We get it. Your biggest challenges in product design and development are not necessarily the technical ones. You’re up against customer needs and expectations, user needs and expectation, manufacturability, costs, competition and, of course, that increasingly pressing issue of sustainability.
Everyone now knows that 3D printing is cost-efficient; it’s quick; materials are relatively robust and often watertight; and above all, it allows for design freedoms like never before. This 5 minute read offers insights into why SLA (stereolithography) might not just be a technical solution, but could help overcome some of the other challenges facing industrial and product designers
Stereolithography or SLA 3D printing
SLA is the grandfather of industrial 3D printing. This is largely for its ability to produce fast, highly accurate, infinitely detailed, highly polished, water-resistant parts. One of the greatest benefits of SLA is its versatility. The 3D print materials innovators have come up with a range of resins with mechanical, thermal and optical properties that match standard-, industrial- and engineering-grade plastics.
With a print bed of 800 x 800 x 600mm, the NEO 800 is one of the largest, fastest industrial SLA printers available in the UK. This outstanding machine has a scanning resolution of 1 micron, ensuring side wall quality (with a <0.5mm potential) is superb; intricate detailing is easy; and the smoothest of finishes is possible. With three of these award-winning, industrial sized printers in our 3D printing stable, we have significant capacity and can work to tight turnaround times.
Designing for Large Bed SLA printing
Our downloadable infographic for designing for SLA printing can be found here. It’s worth noting, though, that if you want your printed parts to live up to their reputation for being some of the smoothest, most detailed around, special attention should be given to the following.
- SLA printing requires support structures. The larger the part, without clever positioning on the print bed, the more support structures there will be. You can minimise A-surface support structures easily enough; but should your part contain overhangs, you’ll need to factor these in. As a rule of thumb, overhangs greater than 1mm or at an angle greater than 19º require support. We suggest that for large parts, particularly cylindrical ones, you should consider hollowing the part out. This will save on both material costs and finishing time. Don’t forget to leave drainage holes.
- Minimise corners. Sharp corners increase stress areas and can lead to print failures or cracks.
- Wall thickness impacts build quality. With its super resolution, the NEO 800 provides fantastic side wall quality. However, walls of less than 0.5mm thickness will require supports, especially for larger prints.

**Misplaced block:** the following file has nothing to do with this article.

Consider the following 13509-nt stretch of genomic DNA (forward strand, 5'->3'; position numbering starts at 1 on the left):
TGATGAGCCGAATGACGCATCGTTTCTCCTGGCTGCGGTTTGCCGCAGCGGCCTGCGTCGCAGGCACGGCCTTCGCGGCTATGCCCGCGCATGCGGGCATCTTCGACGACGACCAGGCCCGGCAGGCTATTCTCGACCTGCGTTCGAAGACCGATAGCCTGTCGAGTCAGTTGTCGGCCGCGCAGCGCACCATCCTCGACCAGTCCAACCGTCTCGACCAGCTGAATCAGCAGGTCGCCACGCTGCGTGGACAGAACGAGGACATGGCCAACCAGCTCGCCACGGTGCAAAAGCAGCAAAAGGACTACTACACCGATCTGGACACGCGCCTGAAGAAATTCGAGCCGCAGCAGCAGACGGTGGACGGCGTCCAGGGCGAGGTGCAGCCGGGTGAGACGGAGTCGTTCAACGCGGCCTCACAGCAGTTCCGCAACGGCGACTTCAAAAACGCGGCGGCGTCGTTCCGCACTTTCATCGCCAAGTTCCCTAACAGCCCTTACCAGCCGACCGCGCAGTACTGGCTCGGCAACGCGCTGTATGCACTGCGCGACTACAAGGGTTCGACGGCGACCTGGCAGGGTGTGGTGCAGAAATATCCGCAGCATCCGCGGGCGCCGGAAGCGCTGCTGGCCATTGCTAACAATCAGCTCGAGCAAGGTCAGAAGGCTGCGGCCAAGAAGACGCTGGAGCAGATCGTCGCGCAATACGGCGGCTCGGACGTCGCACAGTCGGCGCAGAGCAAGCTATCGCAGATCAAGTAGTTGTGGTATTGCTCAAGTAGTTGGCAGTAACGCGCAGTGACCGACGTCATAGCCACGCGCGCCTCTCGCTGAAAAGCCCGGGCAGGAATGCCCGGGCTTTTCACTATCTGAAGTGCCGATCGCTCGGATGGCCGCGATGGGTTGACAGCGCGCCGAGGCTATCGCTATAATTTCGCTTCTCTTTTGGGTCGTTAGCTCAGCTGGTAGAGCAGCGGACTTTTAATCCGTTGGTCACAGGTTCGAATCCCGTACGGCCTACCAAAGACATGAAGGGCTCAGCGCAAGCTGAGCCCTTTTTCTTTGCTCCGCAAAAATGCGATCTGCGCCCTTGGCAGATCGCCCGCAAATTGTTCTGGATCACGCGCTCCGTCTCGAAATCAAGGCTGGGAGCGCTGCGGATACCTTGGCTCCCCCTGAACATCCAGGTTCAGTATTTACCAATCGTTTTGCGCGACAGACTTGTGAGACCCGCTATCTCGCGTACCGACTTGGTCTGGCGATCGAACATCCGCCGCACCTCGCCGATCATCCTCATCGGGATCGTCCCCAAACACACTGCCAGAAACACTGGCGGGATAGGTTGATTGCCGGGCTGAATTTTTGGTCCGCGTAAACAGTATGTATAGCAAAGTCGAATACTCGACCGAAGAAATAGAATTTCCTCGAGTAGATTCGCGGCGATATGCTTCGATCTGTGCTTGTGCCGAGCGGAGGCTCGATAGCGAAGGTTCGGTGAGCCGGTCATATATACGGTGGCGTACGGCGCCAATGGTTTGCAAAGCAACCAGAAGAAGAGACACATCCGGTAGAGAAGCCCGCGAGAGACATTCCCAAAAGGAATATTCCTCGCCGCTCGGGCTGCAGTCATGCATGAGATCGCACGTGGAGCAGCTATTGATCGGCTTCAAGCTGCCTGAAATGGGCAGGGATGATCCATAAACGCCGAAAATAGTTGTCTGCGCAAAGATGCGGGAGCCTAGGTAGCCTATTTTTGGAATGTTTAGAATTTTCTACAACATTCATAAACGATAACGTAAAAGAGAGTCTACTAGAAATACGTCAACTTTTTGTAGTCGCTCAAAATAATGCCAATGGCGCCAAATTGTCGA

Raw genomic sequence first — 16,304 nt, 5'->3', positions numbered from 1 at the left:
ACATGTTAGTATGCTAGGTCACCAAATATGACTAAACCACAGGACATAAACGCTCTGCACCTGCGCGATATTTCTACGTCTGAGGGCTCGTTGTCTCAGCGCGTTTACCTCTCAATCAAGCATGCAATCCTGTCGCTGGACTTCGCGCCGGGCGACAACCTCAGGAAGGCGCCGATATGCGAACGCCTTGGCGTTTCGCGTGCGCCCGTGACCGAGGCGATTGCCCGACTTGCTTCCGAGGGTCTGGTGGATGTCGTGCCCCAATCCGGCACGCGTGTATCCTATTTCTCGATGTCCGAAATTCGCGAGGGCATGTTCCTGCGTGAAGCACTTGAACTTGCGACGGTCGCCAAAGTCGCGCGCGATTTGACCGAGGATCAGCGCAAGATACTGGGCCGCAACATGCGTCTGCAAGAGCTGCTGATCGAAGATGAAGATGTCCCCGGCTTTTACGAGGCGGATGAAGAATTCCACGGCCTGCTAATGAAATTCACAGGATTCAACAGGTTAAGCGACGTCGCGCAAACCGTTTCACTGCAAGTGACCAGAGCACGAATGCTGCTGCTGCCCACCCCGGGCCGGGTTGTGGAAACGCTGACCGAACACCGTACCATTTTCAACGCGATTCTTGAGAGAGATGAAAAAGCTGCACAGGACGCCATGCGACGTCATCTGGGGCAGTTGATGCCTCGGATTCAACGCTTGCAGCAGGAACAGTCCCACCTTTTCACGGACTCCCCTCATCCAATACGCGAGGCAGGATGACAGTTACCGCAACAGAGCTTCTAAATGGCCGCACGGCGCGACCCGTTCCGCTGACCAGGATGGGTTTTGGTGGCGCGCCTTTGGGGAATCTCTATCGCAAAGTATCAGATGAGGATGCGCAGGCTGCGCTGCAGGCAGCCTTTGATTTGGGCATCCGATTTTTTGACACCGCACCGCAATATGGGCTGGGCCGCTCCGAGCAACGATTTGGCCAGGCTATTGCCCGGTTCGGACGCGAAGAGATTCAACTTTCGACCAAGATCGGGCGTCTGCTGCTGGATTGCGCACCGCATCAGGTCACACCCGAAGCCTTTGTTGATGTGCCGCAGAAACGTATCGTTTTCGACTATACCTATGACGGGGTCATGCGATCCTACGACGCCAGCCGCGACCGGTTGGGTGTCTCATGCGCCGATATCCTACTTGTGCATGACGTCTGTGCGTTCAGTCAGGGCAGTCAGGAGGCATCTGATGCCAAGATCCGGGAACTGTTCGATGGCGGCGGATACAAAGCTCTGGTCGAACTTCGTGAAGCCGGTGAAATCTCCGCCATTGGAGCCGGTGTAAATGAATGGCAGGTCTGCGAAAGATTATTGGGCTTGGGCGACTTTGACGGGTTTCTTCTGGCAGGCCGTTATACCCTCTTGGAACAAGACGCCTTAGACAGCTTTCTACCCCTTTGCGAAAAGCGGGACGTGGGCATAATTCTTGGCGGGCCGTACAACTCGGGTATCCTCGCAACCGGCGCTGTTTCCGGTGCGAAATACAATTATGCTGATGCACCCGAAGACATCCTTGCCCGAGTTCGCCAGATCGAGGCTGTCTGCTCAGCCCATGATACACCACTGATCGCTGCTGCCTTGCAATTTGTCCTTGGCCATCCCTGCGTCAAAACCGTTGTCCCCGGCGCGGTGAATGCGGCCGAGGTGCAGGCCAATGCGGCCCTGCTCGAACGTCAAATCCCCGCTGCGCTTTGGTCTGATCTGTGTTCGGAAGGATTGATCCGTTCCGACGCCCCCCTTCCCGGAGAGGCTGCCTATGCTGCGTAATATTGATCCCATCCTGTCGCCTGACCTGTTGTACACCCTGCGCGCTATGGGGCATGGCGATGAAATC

- SLA lets you incorporate holes in your design. However, regardless of machine resolution, holes are notoriously hard to incorporate because they may close off during the printing process. Ask your provider for a minimum hole size, and design with the belief that anything smaller may have to be drilled by hand – or laser beam.
- Threads inside apertures on SLA prints will not necessarily have the same hold power that prints using more industrial processes such as FDM or DLP will have. You simply can’t have that super smooth, layer-free finish and maintain material super strength. We suggest that you opt for threaded inserts.
- Embossing and debossing. Infinitesimal detailing is easily achieved with an SLA print, whether large or small. However, you don’t want your impressions to clog with excess resin, so a minimal depth of 0.1mm is recommended. For debossed detail, 0.4mm is recommended.
We run two exceptional resins on our three NEO 800 SLA machines.
Somos® EvoLVe 128 is a shiny off-white, durable resin that produces highly accurate, highly detailed parts. Designed for easy finishing (it boasts an exceptional A-side surface finish), EvoLVe has a look and feel that is almost indistinguishable from traditional thermoplastics. It can be bonded to other plastics and metal and can be painted when a plastic-friendly primer is applied. For parts that might be handled a lot, this slightly flexible material is probably a good bet.
Somos® WaterShed XC 11122 is a crystal clear, highly water resistant, very hard engineering resin with ABS-type properties. Again, it has been designed to deliver on intricate detailing, thinner walls of less than 5mm, and an exceptionally smooth finish. Beloved by model makers for creating pattern masters and mould cores, it can be primed easily. WaterShed parts are rigid but not shatterproof. They’re great for lenses (with a glass-like finish achieved through post-processing) and fluid flow analysis.
For much smaller parts (less than 500 x 500 x 580mm), we run a grey resin, Somos® Taurus. This robust and durable resin does have a trade-off – more finishing is required to produce a smooth surface and fine detailing may be lost as a result. As this material is not run on our NEO 800s, it may also take longer to print. You can find out more about our other SLA technologies here.